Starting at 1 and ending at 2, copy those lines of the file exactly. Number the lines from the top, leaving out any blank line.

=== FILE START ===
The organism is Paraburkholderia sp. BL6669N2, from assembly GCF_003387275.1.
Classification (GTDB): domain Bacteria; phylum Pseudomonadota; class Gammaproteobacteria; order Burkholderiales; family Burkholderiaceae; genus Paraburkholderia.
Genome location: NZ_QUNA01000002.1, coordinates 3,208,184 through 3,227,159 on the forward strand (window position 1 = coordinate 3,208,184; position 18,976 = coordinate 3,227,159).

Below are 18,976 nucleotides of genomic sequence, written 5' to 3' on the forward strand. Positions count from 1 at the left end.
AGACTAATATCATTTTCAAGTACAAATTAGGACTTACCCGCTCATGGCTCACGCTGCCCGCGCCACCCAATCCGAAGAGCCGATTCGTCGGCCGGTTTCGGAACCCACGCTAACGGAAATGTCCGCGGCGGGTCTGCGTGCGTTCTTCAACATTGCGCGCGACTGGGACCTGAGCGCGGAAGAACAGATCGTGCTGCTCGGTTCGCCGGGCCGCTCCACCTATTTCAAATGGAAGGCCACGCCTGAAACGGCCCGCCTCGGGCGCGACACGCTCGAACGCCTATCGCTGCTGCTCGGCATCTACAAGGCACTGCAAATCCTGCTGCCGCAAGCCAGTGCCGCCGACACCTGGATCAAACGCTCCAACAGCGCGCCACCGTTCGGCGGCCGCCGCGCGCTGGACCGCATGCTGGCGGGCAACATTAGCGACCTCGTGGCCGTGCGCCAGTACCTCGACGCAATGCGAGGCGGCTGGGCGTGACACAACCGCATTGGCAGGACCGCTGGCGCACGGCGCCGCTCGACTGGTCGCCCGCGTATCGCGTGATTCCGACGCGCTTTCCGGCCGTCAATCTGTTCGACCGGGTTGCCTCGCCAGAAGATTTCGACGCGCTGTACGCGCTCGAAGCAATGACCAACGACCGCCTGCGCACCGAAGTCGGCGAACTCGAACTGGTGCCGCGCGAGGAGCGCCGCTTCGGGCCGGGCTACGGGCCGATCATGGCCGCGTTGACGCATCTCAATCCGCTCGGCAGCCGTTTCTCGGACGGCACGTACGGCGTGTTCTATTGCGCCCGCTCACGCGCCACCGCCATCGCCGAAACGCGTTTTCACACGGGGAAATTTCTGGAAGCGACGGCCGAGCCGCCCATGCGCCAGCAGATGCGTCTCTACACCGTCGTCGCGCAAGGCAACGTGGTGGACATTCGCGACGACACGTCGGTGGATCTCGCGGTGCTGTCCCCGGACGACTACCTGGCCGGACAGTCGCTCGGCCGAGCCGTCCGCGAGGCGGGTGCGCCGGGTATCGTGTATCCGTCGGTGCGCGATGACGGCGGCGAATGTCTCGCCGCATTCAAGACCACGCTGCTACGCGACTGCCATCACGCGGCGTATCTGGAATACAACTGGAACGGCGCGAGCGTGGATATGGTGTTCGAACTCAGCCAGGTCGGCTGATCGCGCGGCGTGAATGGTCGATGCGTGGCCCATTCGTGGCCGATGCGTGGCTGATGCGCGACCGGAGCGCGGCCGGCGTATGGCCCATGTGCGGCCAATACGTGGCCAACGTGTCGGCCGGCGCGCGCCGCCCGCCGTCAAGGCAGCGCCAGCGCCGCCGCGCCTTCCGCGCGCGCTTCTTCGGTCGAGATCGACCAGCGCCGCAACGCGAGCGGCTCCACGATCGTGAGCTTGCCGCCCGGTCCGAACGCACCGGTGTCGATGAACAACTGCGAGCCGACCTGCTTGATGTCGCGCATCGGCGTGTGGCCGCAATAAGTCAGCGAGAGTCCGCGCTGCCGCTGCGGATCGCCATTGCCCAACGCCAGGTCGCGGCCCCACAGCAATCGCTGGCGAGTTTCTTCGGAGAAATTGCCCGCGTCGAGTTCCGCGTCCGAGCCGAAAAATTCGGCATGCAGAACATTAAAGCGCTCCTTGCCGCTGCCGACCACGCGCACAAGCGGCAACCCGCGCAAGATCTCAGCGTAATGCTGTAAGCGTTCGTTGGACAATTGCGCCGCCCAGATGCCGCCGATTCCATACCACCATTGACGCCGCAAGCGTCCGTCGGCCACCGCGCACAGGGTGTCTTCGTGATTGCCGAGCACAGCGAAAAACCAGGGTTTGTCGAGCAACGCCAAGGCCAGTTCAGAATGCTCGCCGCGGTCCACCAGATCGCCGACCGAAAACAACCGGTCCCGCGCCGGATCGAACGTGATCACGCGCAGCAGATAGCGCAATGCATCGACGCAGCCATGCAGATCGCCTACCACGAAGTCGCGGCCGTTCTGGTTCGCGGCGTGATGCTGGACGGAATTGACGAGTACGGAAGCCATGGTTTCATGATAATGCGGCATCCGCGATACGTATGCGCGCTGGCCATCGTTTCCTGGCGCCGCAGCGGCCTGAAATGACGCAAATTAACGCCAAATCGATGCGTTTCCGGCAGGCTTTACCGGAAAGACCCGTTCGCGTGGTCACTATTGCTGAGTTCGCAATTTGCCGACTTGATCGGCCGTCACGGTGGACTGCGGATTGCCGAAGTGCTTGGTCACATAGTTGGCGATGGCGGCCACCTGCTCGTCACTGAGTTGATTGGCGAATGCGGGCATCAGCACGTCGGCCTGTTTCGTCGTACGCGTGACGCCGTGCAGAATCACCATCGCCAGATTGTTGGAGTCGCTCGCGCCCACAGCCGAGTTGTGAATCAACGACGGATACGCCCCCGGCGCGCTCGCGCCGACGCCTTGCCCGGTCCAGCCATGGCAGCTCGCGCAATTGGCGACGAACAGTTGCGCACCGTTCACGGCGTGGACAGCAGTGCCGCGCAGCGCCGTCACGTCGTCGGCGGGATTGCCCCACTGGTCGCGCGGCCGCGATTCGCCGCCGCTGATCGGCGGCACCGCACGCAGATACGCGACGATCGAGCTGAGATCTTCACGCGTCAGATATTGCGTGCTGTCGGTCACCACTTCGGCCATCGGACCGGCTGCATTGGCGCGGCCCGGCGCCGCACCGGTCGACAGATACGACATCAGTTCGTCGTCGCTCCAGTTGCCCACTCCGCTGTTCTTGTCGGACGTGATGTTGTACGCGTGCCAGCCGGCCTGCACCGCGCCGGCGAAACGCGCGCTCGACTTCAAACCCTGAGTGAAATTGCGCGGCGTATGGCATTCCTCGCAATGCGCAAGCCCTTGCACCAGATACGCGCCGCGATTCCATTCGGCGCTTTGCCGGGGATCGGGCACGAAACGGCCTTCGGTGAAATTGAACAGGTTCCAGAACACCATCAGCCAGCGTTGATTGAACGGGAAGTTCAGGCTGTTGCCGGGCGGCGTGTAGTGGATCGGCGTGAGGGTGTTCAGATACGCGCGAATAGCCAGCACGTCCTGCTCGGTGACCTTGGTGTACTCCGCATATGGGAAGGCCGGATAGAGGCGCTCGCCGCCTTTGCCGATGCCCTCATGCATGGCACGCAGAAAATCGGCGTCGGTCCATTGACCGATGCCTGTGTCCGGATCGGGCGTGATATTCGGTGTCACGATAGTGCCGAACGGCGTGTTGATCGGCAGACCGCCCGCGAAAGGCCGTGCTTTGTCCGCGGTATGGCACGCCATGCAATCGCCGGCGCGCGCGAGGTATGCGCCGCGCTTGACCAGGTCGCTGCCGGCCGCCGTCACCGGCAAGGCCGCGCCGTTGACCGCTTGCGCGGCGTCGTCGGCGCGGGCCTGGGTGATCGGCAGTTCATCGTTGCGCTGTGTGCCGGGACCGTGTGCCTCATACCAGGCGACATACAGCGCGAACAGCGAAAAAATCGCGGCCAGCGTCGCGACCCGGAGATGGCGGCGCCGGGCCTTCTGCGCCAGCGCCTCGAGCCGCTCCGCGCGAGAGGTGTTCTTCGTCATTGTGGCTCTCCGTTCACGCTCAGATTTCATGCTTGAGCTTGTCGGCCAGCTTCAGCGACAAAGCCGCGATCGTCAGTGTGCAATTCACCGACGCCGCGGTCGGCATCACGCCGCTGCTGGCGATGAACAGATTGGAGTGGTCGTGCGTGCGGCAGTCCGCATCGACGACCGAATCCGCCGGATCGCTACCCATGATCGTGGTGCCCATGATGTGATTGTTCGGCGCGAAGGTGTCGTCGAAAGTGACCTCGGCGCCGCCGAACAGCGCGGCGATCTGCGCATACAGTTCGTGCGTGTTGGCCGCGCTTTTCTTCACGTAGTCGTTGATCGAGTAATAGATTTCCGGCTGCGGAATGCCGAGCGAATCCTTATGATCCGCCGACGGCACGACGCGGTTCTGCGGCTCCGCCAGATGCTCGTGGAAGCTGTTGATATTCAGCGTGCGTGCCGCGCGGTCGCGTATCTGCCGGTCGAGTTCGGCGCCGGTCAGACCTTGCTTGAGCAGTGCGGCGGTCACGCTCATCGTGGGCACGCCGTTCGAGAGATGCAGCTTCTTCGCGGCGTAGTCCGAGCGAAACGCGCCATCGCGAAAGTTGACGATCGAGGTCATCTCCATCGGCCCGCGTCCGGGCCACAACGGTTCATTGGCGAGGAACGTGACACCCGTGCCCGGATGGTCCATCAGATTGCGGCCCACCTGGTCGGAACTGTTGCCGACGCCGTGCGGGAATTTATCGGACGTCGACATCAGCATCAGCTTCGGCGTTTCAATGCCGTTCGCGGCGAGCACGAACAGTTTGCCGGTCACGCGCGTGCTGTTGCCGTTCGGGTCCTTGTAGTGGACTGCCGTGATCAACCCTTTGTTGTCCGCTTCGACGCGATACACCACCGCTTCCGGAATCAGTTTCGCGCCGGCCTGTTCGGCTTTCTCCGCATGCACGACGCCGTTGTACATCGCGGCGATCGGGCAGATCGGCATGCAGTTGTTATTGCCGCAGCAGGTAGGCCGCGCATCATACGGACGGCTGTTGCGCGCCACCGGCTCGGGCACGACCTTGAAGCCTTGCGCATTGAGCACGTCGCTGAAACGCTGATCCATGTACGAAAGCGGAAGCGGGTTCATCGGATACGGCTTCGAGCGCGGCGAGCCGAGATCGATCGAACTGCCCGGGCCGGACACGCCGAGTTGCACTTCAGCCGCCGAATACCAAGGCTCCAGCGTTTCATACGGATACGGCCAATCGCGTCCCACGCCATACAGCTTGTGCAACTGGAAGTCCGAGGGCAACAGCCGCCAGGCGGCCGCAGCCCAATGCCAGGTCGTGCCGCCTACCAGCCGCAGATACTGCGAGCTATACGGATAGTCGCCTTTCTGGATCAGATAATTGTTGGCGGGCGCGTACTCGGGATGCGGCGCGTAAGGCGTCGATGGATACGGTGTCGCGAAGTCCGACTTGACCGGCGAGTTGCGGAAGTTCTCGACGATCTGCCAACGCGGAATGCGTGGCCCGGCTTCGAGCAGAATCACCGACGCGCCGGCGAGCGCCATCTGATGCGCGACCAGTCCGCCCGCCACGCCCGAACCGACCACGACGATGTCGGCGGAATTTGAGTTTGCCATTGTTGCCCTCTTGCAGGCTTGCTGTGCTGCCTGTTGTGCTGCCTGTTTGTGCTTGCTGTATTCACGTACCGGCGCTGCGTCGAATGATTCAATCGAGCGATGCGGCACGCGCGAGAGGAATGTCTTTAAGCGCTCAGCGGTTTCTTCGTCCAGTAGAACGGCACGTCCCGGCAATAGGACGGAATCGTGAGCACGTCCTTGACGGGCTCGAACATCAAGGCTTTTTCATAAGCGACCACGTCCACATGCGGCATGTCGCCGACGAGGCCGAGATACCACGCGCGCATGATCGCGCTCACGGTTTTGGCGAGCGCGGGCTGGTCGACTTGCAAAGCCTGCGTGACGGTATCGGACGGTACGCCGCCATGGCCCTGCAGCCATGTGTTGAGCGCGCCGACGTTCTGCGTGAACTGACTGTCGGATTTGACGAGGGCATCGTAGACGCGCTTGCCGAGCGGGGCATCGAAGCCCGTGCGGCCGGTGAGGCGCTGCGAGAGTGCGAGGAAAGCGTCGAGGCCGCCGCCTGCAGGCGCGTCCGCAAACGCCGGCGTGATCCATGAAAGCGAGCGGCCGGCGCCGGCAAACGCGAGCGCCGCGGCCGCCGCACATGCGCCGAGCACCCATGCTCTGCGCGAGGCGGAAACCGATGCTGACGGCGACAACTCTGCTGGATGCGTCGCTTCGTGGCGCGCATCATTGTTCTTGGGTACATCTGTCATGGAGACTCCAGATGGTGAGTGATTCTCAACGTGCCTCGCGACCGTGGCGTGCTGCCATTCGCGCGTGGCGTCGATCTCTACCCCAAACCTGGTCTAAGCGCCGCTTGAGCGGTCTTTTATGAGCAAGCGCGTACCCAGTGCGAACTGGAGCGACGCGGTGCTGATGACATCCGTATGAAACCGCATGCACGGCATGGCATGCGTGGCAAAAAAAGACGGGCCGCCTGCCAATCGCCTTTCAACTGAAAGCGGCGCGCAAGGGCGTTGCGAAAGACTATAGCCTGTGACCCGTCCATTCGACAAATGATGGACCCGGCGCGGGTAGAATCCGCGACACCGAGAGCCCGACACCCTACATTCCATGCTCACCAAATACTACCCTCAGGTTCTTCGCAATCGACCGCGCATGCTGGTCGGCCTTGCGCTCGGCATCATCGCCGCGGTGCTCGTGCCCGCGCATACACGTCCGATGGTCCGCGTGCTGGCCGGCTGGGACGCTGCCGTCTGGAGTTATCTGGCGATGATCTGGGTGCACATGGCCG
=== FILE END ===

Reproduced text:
The organism is Paraburkholderia sp. BL6669N2, from assembly GCF_003387275.1.
Classification (GTDB): domain Bacteria; phylum Pseudomonadota; class Gammaproteobacteria; order Burkholderiales; family Burkholderiaceae; genus Paraburkholderia.